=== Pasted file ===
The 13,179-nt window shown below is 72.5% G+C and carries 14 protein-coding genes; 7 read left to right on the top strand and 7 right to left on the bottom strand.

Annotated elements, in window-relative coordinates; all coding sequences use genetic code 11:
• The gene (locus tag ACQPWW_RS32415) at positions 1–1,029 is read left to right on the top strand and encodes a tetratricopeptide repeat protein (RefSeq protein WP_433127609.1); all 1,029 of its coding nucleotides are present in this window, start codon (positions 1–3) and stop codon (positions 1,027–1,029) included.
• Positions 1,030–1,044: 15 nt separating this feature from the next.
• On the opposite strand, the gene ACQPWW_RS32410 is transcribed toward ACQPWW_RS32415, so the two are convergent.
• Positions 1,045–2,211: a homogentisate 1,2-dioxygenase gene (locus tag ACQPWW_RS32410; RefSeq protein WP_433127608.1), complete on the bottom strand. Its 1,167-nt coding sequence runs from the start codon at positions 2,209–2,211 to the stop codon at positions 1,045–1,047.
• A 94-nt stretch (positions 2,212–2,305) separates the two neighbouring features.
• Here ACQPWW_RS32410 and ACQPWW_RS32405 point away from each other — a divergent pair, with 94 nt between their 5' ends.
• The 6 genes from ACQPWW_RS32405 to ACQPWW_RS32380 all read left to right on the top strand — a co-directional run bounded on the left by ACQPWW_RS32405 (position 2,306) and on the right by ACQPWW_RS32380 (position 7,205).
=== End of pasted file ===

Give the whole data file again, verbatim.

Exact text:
The 13,179-nt window shown below is 72.5% G+C and carries 14 protein-coding genes; 7 read left to right on the top strand and 7 right to left on the bottom strand.

Annotated elements, in window-relative coordinates; all coding sequences use genetic code 11:
• The gene (locus tag ACQPWW_RS32415) at positions 1–1,029 is read left to right on the top strand and encodes a tetratricopeptide repeat protein (RefSeq protein WP_433127609.1); all 1,029 of its coding nucleotides are present in this window, start codon (positions 1–3) and stop codon (positions 1,027–1,029) included.
• Positions 1,030–1,044: 15 nt separating this feature from the next.
• On the opposite strand, the gene ACQPWW_RS32410 is transcribed toward ACQPWW_RS32415, so the two are convergent.
• Positions 1,045–2,211: a homogentisate 1,2-dioxygenase gene (locus tag ACQPWW_RS32410; RefSeq protein WP_433127608.1), complete on the bottom strand. Its 1,167-nt coding sequence runs from the start codon at positions 2,209–2,211 to the stop codon at positions 1,045–1,047.
• A 94-nt stretch (positions 2,212–2,305) separates the two neighbouring features.
• Here ACQPWW_RS32410 and ACQPWW_RS32405 point away from each other — a divergent pair, with 94 nt between their 5' ends.
• The 6 genes from ACQPWW_RS32405 to ACQPWW_RS32380 all read left to right on the top strand — a co-directional run bounded on the left by ACQPWW_RS32405 (position 2,306) and on the right by ACQPWW_RS32380 (position 7,205).